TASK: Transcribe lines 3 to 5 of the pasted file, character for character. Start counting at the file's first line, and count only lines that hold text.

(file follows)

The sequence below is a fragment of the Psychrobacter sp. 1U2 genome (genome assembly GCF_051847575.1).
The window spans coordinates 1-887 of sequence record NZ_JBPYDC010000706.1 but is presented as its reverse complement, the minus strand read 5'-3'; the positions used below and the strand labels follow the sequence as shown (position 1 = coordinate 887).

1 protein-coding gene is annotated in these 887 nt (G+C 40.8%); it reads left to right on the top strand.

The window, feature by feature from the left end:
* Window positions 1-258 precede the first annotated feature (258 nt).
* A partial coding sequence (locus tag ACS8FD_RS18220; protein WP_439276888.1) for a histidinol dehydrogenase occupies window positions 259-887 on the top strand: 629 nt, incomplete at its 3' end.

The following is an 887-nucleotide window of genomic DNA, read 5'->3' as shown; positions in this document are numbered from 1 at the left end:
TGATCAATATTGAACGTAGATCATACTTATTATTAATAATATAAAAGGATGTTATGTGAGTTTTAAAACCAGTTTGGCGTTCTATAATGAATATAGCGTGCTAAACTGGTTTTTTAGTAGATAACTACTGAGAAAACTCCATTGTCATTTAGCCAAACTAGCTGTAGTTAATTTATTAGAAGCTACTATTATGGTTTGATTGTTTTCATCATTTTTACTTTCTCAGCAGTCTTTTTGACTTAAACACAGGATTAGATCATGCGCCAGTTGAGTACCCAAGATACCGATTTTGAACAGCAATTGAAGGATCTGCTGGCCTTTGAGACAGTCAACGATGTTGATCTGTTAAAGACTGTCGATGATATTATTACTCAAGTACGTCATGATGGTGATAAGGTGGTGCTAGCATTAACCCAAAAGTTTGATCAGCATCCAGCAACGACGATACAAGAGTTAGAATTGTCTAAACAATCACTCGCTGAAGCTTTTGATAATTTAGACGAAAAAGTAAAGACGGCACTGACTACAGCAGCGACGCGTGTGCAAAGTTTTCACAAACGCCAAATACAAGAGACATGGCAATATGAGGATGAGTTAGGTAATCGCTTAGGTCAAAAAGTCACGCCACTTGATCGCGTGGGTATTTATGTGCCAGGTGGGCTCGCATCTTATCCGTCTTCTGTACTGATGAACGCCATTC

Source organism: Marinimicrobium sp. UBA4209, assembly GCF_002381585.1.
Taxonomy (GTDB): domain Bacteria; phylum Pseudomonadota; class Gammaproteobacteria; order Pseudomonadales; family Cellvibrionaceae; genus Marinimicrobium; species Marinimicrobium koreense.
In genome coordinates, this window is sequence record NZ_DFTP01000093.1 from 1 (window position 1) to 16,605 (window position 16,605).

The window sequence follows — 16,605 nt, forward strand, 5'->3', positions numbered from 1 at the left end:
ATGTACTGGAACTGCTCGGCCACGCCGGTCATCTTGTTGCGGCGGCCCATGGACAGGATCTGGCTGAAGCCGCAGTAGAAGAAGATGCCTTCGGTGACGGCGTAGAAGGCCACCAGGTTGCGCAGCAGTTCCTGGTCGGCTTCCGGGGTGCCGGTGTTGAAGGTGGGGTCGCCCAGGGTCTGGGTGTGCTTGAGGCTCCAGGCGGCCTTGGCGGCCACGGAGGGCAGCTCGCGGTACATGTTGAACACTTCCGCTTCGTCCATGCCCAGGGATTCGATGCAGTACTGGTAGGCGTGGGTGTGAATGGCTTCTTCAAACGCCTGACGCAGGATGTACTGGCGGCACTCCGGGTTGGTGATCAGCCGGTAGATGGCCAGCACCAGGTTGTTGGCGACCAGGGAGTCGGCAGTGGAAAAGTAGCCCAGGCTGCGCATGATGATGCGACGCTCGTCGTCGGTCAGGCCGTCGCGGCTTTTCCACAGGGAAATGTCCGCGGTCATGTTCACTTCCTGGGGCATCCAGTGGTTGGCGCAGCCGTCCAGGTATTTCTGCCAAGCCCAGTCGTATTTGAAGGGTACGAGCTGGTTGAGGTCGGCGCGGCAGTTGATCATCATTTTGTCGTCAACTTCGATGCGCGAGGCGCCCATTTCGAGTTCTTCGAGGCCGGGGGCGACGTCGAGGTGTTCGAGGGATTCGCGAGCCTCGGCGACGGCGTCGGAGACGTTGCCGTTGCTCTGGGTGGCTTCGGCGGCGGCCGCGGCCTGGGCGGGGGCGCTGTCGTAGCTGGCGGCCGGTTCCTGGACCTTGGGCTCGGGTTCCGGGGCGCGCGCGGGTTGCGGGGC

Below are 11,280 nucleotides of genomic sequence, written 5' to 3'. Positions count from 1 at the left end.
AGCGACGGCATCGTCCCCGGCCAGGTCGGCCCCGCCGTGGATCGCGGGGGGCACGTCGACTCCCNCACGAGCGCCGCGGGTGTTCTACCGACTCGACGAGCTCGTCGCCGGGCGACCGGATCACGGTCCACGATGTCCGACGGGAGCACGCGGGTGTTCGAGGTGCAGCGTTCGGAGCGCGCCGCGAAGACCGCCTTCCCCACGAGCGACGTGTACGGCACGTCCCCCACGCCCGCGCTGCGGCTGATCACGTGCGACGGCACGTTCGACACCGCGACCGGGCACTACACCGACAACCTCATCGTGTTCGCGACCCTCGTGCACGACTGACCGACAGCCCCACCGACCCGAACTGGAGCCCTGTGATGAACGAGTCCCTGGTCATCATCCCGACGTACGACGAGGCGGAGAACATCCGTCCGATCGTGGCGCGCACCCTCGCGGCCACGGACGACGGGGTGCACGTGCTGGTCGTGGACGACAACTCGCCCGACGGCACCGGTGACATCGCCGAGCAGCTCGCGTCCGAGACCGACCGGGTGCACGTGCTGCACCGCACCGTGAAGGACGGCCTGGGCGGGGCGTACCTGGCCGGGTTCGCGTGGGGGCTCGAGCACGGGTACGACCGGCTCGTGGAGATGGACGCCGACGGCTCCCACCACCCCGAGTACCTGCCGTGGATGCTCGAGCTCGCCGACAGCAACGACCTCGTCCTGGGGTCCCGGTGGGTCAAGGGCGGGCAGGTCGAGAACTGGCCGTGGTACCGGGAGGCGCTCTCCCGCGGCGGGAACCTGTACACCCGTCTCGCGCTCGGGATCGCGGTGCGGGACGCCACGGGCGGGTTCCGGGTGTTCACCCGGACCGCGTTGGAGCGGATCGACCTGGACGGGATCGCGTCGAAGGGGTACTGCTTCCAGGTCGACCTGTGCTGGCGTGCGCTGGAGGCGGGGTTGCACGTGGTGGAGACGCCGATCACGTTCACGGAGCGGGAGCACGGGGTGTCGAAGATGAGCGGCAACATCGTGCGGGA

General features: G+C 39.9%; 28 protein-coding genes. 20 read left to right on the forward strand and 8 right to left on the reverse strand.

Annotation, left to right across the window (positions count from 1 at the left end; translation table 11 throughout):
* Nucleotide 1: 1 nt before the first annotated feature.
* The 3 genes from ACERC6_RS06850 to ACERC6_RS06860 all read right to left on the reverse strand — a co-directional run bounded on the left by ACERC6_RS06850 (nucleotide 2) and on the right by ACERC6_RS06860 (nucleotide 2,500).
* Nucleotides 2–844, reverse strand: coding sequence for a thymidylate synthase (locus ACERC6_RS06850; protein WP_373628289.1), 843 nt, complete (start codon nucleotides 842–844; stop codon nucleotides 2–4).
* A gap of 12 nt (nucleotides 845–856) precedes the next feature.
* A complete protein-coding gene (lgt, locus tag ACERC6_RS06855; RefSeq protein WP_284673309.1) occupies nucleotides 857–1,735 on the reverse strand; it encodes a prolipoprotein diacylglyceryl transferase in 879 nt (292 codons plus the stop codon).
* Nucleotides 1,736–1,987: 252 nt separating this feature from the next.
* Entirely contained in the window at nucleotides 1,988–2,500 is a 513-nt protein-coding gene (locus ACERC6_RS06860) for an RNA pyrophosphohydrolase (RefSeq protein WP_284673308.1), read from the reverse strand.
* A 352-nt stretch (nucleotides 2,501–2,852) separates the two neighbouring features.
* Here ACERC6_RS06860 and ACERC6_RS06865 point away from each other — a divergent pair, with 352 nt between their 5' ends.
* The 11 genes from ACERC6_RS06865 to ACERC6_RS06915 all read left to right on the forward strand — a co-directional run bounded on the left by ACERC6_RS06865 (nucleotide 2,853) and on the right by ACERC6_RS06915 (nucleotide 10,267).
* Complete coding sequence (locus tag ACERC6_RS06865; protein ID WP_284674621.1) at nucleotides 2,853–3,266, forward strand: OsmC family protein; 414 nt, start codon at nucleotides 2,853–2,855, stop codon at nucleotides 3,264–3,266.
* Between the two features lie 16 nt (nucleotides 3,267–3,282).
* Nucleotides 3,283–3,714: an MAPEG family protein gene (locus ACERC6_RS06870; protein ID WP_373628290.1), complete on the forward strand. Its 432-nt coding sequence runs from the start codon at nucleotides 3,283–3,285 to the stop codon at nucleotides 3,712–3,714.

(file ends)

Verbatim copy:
1 protein-coding gene is annotated in these 887 nt (G+C 40.8%); it reads left to right on the top strand.

The window, feature by feature from the left end:
* Window positions 1-258 precede the first annotated feature (258 nt).